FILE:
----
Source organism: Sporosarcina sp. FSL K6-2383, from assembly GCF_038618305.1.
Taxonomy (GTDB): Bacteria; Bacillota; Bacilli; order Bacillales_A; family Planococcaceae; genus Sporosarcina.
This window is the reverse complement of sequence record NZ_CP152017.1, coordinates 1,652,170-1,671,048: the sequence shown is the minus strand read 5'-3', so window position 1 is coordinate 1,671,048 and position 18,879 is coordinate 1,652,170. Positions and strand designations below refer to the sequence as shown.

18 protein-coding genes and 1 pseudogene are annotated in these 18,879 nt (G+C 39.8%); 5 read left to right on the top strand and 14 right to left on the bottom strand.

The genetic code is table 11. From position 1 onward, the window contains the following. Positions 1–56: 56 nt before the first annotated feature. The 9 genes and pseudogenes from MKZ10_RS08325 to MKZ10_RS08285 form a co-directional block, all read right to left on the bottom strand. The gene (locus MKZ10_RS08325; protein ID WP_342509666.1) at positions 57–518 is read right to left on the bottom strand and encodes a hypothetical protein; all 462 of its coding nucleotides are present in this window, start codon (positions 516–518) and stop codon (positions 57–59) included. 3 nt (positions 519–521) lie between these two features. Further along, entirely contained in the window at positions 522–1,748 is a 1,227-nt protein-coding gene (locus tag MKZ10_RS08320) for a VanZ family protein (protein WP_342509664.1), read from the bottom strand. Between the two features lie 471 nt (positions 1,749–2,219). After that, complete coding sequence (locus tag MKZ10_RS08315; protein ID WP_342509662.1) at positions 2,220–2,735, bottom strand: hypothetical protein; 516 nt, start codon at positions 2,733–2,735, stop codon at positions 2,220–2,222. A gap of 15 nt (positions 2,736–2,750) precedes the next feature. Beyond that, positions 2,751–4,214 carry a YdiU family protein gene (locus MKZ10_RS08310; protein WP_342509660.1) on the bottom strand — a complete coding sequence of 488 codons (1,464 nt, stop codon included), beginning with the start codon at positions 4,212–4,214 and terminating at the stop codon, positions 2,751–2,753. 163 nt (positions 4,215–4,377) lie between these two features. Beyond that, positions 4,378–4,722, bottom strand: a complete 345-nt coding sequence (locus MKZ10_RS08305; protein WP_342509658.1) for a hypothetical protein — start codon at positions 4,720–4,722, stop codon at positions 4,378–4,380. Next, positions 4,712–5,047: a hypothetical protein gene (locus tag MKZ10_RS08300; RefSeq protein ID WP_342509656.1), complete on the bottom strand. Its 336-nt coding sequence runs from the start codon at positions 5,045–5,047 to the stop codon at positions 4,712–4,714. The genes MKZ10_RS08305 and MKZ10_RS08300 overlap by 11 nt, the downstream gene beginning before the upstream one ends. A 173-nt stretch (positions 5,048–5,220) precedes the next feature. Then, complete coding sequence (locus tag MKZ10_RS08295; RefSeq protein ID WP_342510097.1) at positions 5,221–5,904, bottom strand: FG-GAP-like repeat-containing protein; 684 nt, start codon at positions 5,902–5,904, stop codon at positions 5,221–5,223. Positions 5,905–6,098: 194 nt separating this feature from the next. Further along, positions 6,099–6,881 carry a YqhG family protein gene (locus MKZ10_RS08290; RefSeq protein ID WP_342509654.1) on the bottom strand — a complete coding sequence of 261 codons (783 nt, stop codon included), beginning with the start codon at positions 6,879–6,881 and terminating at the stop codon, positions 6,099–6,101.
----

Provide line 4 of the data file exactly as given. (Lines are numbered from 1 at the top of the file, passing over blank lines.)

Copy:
18 protein-coding genes and 1 pseudogene are annotated in these 18,879 nt (G+C 39.8%); 5 read left to right on the top strand and 14 right to left on the bottom strand.